The U.S. believes that the world benefits from an Internet where commercial, civil society and governmental stakeholders jointly participate.
At the Internet Governance Forum held recently in Bali, Indonesia, one of the prominent themes discussed by participants was the role of non-governmental actors in international Internet policy issues.
“[We are seeing] increasing efforts to shut non-governmental stakeholders out of the global conversation on Internet issues... Some of the exclusion is politically motivated, and some of it is due to resource constraints. The US is committed to addressing both,” said State Department’s Deputy Assistant Secretary for Democracy, Human Rights and Labor Scott Busby at the IGF.
The Internet evolved to become such a powerful enabler of social and economic potential because it was open for everyone to innovate and participate. U.S. Coordinator for International Communications and Information Policy Ambassador Daniel Sepulveda said, “Today, it is a crucial part of the global economy, of free expression, and of inclusive economic development.”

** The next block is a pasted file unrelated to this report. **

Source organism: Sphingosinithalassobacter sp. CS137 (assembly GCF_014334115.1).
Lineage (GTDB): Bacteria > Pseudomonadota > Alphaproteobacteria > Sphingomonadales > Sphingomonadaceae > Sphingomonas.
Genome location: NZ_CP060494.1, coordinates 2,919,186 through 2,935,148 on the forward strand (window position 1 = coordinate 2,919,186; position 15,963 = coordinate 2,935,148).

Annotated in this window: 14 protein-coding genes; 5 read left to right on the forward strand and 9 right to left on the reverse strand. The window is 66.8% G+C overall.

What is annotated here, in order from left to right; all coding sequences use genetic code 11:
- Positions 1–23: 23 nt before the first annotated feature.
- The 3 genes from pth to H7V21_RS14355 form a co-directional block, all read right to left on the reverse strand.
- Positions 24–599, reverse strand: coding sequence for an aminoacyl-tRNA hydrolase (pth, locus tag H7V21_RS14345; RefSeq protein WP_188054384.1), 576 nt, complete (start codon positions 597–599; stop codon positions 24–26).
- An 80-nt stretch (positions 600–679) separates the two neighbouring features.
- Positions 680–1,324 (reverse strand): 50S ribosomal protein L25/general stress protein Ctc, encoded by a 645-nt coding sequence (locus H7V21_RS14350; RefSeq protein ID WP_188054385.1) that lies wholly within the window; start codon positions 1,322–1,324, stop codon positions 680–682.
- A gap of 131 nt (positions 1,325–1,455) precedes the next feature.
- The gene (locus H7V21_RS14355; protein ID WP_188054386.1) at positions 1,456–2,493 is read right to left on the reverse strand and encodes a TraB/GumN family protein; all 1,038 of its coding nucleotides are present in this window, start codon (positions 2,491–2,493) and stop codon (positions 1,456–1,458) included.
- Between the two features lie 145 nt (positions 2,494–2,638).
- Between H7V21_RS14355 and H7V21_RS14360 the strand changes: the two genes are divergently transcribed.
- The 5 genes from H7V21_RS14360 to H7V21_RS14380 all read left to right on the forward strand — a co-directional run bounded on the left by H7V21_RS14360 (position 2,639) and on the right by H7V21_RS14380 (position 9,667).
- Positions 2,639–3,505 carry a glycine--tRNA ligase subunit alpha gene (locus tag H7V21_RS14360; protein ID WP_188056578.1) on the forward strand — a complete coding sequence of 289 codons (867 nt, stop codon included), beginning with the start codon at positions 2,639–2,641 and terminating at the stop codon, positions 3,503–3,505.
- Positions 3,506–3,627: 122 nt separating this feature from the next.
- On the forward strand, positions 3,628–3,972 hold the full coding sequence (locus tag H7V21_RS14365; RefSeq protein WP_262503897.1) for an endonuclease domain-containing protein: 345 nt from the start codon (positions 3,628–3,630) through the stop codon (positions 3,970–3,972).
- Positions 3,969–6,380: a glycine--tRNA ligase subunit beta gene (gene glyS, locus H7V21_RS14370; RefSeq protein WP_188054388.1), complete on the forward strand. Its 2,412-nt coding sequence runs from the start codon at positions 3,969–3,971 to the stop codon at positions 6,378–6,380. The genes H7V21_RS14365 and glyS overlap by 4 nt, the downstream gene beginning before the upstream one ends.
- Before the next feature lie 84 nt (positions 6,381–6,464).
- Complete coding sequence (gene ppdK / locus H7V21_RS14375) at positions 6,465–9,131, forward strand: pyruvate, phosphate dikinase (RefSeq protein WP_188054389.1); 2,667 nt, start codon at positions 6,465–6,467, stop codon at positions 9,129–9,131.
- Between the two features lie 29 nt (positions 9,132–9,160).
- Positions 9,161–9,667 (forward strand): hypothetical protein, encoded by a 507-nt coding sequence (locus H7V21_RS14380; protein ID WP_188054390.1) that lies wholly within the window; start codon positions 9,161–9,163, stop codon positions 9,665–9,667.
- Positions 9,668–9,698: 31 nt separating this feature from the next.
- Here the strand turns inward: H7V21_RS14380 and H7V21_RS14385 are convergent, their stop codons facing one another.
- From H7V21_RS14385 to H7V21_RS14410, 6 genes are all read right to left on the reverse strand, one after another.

“The U.S. government strongly believes that the global community is best positioned to benefit from a vibrant, growing Internet environment where commercial, civil society and governmental stakeholders jointly participate,” Ambassador Sepulveda said at the conclusion of his IGF opening remarks.
“Let us think creatively in order to bring more developing country governments, along with their counterparts in civil society, academia, and industry to the table of our multi-stakeholder Internet institutions. Let us grow and evolve together . . . [and] let [us] collectively move forward to ensure that we make the most of this compelling opportunity.”
Throughout the conference the U.S. delegation, which also included Coordinator for Cyber Issues Christopher Painter, echoed the message that people from all sectors and from all parts of the world deserve a seat at the table.
The IGF is a place where any interested person can come to discuss the pressing Internet policy issues of the day. The United States strongly supports open and inclusive forums, like the IGF, for discussion of international Internet policy matters.
For more information go to intgovforum.org.